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Enzymes, dentinogenesis and dental caries: a literature review.

Larmas M, Sándor GK - J Oral Maxillofac Res (2014)

Bottom Line: Alkaline phosphatase activity sharply decreased when odontoblasts turned into quiescent odontoblasts.Proteolytic activity was especially demonstrable using histochemical and biochemical means.Specifically, matrix metalloproteases may have originated partly from activated proenzymes of host origin.

View Article: PubMed Central - HTML - PubMed

Affiliation: Department of Pediatric Dentistry and Cariology, Institute of Dentistry, University of Oulu, Oulu Finland.

ABSTRACT

Objectives: Search in PubMed with keywords "enzymes, dentinogenesis, and dental caries" revealed only 4 items, but when combined with "enzymes, osteogenesis, and osteoporosis" as high as 404 items resulted. Dental caries was associated with an order of magnitude fewer studies than the chronic bone disease, osteoporosis. This observation motivated this review.

Material and methods: A comprehensive review of the available literature on role of enzymes in dentinogenesis and dental caries was undertaken using MEDLINE (PubMed) and Scopus. Keywords for the search were: enzymes and odontoblasts, enzymes and different forms of dentinogenesis as well as dental caries.

Results: Search revealed studies which described odontoblasts harbouring numerous enzymes (hydrolases, including metalloproteinases, transaminases and dehydrogenases) during primary dentinogenesis. Alkaline phosphatase activity sharply decreased when odontoblasts turned into quiescent odontoblasts. Tertiary dentinogenesis was characterized first by reactionary dentine formation when alkaline phosphatase was highly reactivated. Then later some of these odontoblasts may die out and be replaced by other progenitor cells of pulpal origin. This tertiary dentine was called reparative dentine. Pulpal progenitor/stem cells revealed alkaline phosphatase activity in areas encircling inflamed pulp sections. Soft carious dentine revealed high hydrolase, transaminase and dehyrogenase activities that may have originated from invading microbes, saliva or were endogenous. Proteolytic activity was especially demonstrable using histochemical and biochemical means. Specifically, matrix metalloproteases may have originated partly from activated proenzymes of host origin.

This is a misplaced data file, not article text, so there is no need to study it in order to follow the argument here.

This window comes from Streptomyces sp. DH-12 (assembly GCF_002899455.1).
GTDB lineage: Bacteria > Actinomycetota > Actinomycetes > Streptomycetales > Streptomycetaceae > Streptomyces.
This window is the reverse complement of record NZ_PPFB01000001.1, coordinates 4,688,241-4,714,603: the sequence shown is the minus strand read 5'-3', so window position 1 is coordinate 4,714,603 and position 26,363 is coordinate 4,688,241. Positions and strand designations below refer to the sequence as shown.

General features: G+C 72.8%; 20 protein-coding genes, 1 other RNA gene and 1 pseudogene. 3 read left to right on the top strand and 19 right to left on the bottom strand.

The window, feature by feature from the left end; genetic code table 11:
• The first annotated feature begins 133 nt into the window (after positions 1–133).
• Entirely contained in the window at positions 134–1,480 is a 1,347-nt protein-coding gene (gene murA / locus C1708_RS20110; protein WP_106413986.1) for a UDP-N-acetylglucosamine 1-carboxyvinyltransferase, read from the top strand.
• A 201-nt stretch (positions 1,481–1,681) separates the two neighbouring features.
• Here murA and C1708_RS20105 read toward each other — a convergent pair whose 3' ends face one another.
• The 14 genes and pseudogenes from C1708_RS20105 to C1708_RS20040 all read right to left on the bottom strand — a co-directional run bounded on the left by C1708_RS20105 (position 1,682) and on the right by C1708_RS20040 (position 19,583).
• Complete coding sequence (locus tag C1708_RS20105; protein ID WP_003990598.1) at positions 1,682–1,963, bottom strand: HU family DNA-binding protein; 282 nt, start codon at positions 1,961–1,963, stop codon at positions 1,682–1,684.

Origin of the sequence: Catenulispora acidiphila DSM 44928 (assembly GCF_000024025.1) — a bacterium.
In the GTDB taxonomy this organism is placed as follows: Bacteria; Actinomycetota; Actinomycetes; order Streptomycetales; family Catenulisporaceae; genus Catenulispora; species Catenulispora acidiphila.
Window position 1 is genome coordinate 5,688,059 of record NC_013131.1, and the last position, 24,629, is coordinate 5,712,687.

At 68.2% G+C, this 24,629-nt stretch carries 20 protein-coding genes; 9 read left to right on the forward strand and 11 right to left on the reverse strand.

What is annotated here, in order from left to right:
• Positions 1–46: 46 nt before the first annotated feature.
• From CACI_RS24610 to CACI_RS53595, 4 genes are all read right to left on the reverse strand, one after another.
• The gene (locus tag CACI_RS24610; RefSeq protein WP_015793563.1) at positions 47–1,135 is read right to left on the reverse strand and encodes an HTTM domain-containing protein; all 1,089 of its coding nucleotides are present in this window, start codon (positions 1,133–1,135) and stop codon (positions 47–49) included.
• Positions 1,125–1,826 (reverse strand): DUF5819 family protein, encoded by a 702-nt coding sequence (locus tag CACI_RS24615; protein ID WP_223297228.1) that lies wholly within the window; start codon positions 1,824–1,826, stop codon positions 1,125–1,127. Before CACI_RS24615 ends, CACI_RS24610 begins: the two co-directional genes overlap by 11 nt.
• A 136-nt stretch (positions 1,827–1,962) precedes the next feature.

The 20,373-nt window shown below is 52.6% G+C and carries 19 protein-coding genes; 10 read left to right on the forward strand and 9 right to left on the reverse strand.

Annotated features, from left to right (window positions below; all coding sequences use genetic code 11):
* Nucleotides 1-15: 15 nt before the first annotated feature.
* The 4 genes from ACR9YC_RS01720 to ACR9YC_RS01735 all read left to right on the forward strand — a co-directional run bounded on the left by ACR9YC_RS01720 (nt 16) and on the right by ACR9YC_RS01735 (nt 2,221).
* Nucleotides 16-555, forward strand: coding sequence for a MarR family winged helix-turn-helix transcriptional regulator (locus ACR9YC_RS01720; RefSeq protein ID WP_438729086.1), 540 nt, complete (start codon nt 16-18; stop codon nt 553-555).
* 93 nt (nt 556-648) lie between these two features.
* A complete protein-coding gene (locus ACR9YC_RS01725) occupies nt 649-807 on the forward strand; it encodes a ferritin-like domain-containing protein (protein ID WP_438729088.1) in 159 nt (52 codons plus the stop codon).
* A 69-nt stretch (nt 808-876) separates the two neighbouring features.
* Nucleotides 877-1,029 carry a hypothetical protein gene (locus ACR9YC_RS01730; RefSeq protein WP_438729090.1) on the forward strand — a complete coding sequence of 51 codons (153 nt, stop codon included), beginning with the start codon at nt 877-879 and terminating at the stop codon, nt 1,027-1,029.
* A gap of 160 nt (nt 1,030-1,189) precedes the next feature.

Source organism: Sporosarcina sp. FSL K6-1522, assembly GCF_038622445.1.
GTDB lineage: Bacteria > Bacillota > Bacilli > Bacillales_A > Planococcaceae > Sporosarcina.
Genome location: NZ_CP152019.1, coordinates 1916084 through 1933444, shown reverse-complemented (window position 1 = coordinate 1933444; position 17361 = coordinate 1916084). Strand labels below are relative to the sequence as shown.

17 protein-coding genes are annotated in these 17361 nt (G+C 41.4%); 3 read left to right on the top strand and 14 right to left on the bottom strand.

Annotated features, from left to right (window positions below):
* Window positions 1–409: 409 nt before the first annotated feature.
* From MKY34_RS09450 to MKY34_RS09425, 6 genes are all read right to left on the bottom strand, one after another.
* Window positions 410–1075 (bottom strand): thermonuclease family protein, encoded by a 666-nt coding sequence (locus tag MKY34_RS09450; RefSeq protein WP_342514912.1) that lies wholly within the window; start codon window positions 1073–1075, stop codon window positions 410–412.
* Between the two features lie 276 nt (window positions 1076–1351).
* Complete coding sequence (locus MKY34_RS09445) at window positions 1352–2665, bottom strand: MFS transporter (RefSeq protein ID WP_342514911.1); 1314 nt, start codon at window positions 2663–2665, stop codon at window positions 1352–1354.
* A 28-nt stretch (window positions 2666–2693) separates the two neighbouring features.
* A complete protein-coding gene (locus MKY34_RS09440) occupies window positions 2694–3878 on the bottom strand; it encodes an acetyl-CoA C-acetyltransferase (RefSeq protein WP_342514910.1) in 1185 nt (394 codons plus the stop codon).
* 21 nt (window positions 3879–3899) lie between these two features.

Conclusions: Though dental studies are scanty when compared to bone, the active role of large spectrum of enzymes in healthy and carious dentine was given support.

No MeSH data available.


Related in: MedlinePlus

A = A microradiograph of a developing human molar tooth with an advanced carious lesion. Undecalcified frozen section (10 micrometer thick) of an extracted human molar tooth. Original magnification x8. B = Localization of alkaline phosphatase activity in the odontoblasts, predentine, cementum, in remaining parts of the periodontal ligament, and some pulpal cells. Substrate: 1-naphthyl acid phosphate, Fast Blue RR, pH 9.2). Original magnification x6. C = Higher magnification of the localization of alkaline phosphatase activity in pulpal cells under the advanced carious lesion with pulp perforation and pulpal inflammation. Note the disappearance of enzyme activity in odontoblasts in the site of carious exposure and appearance in dentinal tubules in soft carious dentin. Original magnification x48. D = Higher magnification of the same area of pulp horn showing the presence of arylaminopeptidase activity in the fibroblasts/progenitor/stem cells or inflammatory cells in the inflamed pulp horn. Substrate: N-L-arginyl-2-naphthylamine, Fast Blue B, pH, 6.8. Original magnification x48. The picture is originally published in The Anatomical Record: Advances in Integrative Anatomy and Evolutionary Biology, 296, p. 565, 2013, and the reproduction granted by WILEY/ the Copyright Clearence Center Inc, License Number 3213520064351.